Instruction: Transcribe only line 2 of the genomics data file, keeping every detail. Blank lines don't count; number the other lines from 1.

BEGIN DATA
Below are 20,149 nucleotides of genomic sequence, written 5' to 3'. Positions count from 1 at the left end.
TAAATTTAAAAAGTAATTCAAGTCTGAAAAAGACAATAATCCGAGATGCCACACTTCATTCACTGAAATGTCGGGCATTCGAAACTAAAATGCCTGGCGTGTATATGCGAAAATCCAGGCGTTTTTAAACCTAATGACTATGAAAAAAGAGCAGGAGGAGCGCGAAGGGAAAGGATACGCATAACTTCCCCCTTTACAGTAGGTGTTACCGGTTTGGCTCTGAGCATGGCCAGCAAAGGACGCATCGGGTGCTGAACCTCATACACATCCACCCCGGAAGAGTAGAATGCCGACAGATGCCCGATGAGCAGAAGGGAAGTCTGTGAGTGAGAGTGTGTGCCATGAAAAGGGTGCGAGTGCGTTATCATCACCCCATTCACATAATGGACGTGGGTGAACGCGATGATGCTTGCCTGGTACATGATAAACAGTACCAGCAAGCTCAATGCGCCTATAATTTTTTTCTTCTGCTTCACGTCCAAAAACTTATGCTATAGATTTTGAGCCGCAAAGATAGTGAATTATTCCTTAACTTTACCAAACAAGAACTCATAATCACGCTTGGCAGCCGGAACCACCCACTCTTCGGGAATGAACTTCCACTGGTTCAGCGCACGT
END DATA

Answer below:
TAAATTTAAAAAGTAATTCAAGTCTGAAAAAGACAATAATCCGAGATGCCACACTTCATTCACTGAAATGTCGGGCATTCGAAACTAAAATGCCTGGCGTGTATATGCGAAAATCCAGGCGTTTTTAAACCTAATGACTATGAAAAAAGAGCAGGAGGAGCGCGAAGGGAAAGGATACGCATAACTTCCCCCTTTACAGTAGGTGTTACCGGTTTGGCTCTGAGCATGGCCAGCAAAGGACGCATCGGGTGCTGAACCTCATACACATCCACCCCGGAAGAGTAGAATGCCGACAGATGCCCGATGAGCAGAAGGGAAGTCTGTGAGTGAGAGTGTGTGCCATGAAAAGGGTGCGAGTGCGTTATCATCACCCCATTCACATAATGGACGTGGGTGAACGCGATGATGCTTGCCTGGTACATGATAAACAGTACCAGCAAGCTCAATGCGCCTATAATTTTTTTCTTCTGCTTCACGTCCAAAAACTTATGCTATAGATTTTGAGCCGCAAAGATAGTGAATTATTCCTTAACTTTACCAAACAAGAACTCATAATCACGCTTGGCAGCCGGAACCACCCACTCTTCGGGAATGAACTTCCACTGGTTCAGCGCACGT